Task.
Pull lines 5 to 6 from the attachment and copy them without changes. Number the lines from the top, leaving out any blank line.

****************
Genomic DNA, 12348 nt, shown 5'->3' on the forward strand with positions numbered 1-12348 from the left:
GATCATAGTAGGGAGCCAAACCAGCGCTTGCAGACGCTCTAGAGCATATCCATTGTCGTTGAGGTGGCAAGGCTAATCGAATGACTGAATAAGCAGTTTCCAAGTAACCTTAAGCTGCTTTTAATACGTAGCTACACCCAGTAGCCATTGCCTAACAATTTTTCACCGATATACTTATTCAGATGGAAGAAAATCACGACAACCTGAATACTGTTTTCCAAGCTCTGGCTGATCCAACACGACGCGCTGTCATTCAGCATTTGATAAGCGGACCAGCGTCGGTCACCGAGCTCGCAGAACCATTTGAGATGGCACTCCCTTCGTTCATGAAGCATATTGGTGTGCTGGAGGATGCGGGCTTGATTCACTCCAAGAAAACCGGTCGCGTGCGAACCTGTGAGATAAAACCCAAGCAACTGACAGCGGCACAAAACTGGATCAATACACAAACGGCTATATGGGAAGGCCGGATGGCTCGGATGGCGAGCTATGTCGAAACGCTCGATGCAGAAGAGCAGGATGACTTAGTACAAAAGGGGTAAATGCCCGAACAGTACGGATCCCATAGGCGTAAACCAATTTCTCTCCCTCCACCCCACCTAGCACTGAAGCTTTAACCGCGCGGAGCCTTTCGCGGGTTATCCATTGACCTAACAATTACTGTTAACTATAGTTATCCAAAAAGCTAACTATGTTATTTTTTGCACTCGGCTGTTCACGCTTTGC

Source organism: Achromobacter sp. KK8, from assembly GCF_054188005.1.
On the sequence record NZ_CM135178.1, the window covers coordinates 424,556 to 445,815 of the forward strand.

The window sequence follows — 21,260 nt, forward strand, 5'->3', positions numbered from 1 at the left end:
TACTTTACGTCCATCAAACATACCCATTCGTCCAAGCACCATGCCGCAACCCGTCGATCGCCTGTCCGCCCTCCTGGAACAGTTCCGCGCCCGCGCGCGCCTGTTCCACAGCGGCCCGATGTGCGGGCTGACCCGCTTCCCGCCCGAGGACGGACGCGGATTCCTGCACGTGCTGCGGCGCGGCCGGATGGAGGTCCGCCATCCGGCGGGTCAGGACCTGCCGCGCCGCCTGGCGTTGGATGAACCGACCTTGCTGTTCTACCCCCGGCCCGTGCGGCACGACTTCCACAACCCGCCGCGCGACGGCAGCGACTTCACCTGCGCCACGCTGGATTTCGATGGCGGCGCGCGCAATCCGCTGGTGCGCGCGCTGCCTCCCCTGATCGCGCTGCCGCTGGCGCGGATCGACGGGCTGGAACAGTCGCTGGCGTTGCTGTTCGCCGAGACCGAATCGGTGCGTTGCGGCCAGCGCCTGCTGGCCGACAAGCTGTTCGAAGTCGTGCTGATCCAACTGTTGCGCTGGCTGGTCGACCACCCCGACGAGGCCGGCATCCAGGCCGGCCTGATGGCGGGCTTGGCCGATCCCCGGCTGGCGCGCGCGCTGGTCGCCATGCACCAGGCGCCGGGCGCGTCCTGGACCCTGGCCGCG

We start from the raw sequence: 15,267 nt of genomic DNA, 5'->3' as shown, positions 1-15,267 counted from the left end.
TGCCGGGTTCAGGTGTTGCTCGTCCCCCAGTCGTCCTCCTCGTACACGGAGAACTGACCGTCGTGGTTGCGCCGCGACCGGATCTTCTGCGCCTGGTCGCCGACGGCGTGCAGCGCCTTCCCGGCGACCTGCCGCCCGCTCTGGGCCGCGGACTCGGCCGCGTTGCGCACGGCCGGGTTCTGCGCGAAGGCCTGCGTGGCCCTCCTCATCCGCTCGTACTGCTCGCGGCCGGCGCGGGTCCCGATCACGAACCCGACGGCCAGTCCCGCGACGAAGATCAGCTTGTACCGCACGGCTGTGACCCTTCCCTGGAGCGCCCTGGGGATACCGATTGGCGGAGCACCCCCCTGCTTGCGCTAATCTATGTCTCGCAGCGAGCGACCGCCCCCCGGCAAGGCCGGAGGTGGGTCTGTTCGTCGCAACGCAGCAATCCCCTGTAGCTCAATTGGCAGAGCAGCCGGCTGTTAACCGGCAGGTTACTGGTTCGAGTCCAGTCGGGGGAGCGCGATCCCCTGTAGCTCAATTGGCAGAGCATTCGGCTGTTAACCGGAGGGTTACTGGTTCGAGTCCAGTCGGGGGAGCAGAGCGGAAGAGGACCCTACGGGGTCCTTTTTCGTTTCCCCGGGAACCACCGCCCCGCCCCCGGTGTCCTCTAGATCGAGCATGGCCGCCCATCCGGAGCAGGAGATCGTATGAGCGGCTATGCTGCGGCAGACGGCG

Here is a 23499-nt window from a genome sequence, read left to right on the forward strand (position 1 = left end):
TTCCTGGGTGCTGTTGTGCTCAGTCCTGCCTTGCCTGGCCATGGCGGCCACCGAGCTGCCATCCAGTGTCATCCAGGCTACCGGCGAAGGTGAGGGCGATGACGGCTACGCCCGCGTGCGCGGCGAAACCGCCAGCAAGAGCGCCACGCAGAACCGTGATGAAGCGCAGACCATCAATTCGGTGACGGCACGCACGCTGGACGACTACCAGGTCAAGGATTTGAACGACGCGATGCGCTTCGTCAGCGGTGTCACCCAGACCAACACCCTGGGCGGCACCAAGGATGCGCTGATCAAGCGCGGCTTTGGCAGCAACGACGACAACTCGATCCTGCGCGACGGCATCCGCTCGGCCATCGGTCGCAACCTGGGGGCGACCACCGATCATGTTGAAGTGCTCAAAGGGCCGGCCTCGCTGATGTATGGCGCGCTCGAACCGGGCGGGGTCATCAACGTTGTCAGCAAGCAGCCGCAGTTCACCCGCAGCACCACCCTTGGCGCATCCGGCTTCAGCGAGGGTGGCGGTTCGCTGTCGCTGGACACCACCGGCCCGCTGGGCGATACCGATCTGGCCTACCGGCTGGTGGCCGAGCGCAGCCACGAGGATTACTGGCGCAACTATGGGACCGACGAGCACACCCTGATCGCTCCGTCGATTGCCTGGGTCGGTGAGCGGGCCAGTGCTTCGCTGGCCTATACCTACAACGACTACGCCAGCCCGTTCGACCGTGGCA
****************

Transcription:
The window sequence follows — 21,260 nt, forward strand, 5'->3', positions numbered from 1 at the left end:
TACTTTACGTCCATCAAACATACCCATTCGTCCAAGCACCATGCCGCAACCCGTCGATCGCCTGTCCGCCCTCCTGGAACAGTTCCGCGCCCGCGCGCGCCTGTTCCACAGCGGCCCGATGTGCGGGCTGACCCGCTTCCCGCCCGAGGACGGACGCGGATTCCTGCACGTGCTGCGGCGCGGCCGGATGGAGGTCCGCCATCCGGCGGGTCAGGACCTGCCGCGCCGCCTGGCGTTGGATGAACCGACCTTGCTGTTCTACCCCCGGCCCGTGCGGCACGACTTCCACAACCCGCCGCGCGACGGCAGCGACTTCACCTGCGCCACGCTGGATTTCGATGGCGGCGCGCGCAATCCGCTGGTGCGCGCGCTGCCTCCCCTGATCGCGCTGCCGCTGGCGCGGATCGACGGGCTGGAACAGTCGCTGGCGTTGCTGTTCGCCGAGACCGAATCGGTGCGTTGCGGCCAGCGCCTGCTGGCCGACAAGCTGTTCGAAGTCGTGCTGATCCAACTGTTGCGCTGGCTGGTCGACCACCCCGACGAGGCCGGCATCCAGGCCGGCCTGATGGCGGGCTTGGCCGATCCCCGGCTGGCGCGCGCGCTGGTCGCCATGCACCAGGCGCCGGGCGCGTCCTGGACCCTGGCCGCG